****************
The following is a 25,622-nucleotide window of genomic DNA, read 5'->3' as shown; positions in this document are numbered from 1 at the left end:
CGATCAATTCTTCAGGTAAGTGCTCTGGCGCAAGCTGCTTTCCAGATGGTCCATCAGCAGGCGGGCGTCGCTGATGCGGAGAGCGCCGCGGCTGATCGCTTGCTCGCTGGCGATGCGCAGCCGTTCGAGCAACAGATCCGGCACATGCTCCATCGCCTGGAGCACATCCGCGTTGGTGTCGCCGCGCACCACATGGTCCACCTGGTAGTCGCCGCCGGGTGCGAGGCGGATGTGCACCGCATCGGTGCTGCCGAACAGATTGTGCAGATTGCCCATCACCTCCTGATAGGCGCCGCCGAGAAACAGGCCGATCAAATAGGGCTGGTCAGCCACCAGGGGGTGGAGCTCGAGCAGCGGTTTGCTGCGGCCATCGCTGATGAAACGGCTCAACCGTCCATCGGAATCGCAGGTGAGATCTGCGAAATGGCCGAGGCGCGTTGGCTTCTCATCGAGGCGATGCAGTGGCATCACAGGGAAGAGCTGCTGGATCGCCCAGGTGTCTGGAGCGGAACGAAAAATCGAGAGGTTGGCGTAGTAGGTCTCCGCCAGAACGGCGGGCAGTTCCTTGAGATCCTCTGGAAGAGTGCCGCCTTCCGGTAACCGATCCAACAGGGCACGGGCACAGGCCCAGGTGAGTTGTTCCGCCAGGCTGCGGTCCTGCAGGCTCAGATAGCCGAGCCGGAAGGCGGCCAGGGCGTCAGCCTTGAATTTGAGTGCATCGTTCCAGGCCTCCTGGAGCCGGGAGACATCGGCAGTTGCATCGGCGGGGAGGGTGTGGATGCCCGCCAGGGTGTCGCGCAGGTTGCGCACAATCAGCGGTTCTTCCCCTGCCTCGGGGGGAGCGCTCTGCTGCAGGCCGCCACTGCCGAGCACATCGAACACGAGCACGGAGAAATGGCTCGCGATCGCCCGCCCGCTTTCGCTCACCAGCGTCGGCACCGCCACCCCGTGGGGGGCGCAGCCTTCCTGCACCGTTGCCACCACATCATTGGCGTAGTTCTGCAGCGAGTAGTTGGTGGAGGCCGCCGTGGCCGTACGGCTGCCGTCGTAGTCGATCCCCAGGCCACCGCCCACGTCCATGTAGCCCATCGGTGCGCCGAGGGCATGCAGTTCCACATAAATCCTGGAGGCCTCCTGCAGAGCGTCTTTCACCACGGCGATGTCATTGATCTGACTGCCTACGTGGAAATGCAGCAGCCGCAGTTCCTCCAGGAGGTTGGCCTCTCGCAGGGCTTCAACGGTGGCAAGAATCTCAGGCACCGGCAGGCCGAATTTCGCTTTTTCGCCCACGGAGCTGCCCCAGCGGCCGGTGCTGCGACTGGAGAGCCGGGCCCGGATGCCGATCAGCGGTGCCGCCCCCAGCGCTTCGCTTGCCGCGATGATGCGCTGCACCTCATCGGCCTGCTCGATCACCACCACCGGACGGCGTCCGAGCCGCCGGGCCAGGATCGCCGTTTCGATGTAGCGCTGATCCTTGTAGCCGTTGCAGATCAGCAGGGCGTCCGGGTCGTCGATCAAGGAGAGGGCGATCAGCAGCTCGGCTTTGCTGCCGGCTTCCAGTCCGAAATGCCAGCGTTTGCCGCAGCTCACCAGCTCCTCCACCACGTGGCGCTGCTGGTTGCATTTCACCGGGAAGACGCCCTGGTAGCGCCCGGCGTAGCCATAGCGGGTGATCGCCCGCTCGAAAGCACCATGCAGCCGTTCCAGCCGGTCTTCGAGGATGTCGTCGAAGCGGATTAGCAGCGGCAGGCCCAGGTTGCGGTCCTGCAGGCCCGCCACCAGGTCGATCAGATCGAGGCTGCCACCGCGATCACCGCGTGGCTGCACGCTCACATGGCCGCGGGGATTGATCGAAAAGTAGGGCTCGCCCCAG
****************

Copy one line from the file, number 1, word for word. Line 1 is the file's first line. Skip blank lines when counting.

The following is a 25,622-nucleotide window of genomic DNA, read 5'->3' as shown; positions in this document are numbered from 1 at the left end: